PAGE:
Black Mesa Elders take Direct Action

Black Mesa Elders take Direct Action

Support our journalism. Become a Patron!
November 12, 2006

Black Mesa Elder Rena Babbitt-Lane (approx. 80 yrs old) is in the hospital recovering from a minor heart attack and other injuries after an incident of harrasment by BIA/Hopi Rangers earlier this week.


“My sheep herder had left recently, so I was home alone and I took the sheep out to a close area where they like to graze. This was Monday, November 3rd. Three of the goats somehow ran through the partition fence and I could not get them back across. I cut the fence and herded the sheep through and put them all back together. Then they went to a nearby water hole on that side of the fence and were drinking. I laid down under a tree because I was exhausted. Three Rangers came up to me there. I think they were all Hopi, but one of them spoke good enough Navajo that I could understand him. They immediately began to threaten me. The ranger was saying, ‘You broke the law! You’re gonna go to jail! You are not allowed to herd over here.’ They grabbed me by the shoulder and pushed me around. Pretty rough. I tried to tell them that they should not be pushing around an old lady like me, what kind of people are they? They took me back to my house and were trying to search around. I was trying to stop them. One picked up a stick and threatened me with it. They were heavily armed. I told them that they were a bunch of bullies, bringing all those guns around my house and being intimidating. They said, “We’re gonna come back tomorrow and either impound all your sheep or else maybe we will put you in jail and let the coyotes eat all of your sheep while you sit in there.” There were other things that they did to me too. I cannot remember all the details very well. Then they wrote a ticket or something and left. I was feeling very weak after that. I have no transportation so I walked 3 miles to the neighbors’ house. They drove me down to my relatives closer to town. In the course of retelling the story, I realized that I was having a pain in my chest. They brought me to the hospital here and I have been here for four days now. I am very sad about what’s happened here. I am not a bad person, I am a kind person. Just herding sheep and they treat me this way…”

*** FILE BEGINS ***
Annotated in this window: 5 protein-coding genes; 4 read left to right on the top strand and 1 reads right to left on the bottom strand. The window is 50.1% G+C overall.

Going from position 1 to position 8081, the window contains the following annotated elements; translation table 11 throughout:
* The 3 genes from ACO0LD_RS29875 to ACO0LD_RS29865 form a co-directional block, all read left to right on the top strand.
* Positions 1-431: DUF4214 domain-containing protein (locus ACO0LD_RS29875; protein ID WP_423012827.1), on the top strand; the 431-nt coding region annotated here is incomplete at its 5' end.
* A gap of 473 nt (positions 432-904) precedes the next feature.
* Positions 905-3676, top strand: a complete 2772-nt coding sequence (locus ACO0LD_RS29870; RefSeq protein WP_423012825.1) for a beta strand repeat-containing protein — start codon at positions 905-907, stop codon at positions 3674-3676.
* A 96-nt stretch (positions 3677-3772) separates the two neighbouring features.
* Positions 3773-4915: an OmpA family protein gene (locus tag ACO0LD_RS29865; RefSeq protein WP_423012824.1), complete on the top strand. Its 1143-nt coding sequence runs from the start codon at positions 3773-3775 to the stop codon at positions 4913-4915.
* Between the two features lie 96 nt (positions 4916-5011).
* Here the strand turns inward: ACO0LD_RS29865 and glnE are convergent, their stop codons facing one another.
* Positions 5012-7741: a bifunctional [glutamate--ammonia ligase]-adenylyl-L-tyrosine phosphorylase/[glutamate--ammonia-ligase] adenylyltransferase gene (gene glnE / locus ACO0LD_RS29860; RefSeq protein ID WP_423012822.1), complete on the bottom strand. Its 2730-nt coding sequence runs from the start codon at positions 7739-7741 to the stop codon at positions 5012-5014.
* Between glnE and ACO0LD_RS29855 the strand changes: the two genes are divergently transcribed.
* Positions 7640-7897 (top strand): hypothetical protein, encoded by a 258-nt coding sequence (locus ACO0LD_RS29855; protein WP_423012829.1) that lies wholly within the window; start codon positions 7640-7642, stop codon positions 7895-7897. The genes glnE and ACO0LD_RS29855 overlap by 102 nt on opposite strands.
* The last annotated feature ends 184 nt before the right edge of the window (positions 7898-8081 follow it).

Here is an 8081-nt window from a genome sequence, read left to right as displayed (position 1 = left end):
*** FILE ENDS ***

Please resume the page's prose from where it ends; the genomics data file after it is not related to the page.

Last month, an elderly Navajo man from Cactus Valley had reported that some sort of government official, possibly from the land management team came right within a mile of his house and loaded up a pile of wood that he was gathering. The elderly man followed the officials up the road and got them to stop. There was a heated exchange—the man demanded that the officials return the wood. They insisted that he was somehow in violation of his wood hauling permit and that they were taking the wood back to Hopi. They wrote him a ticket and gave him a court date. He went to court in Polacca, 50 miles away, on Oct.20. The charges were found to be false, and the judge dismissed them outright. The firewood was not returned.